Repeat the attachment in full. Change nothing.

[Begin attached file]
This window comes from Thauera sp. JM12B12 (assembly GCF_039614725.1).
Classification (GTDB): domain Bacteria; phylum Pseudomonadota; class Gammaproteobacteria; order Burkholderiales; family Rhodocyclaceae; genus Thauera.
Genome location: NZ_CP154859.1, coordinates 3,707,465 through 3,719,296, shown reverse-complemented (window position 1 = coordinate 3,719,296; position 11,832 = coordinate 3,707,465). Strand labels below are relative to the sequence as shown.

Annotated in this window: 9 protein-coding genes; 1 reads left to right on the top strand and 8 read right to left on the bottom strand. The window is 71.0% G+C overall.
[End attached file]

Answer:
This window comes from Thauera sp. JM12B12 (assembly GCF_039614725.1).
Classification (GTDB): domain Bacteria; phylum Pseudomonadota; class Gammaproteobacteria; order Burkholderiales; family Rhodocyclaceae; genus Thauera.
Genome location: NZ_CP154859.1, coordinates 3,707,465 through 3,719,296, shown reverse-complemented (window position 1 = coordinate 3,719,296; position 11,832 = coordinate 3,707,465). Strand labels below are relative to the sequence as shown.

Annotated in this window: 9 protein-coding genes; 1 reads left to right on the top strand and 8 read right to left on the bottom strand. The window is 71.0% G+C overall.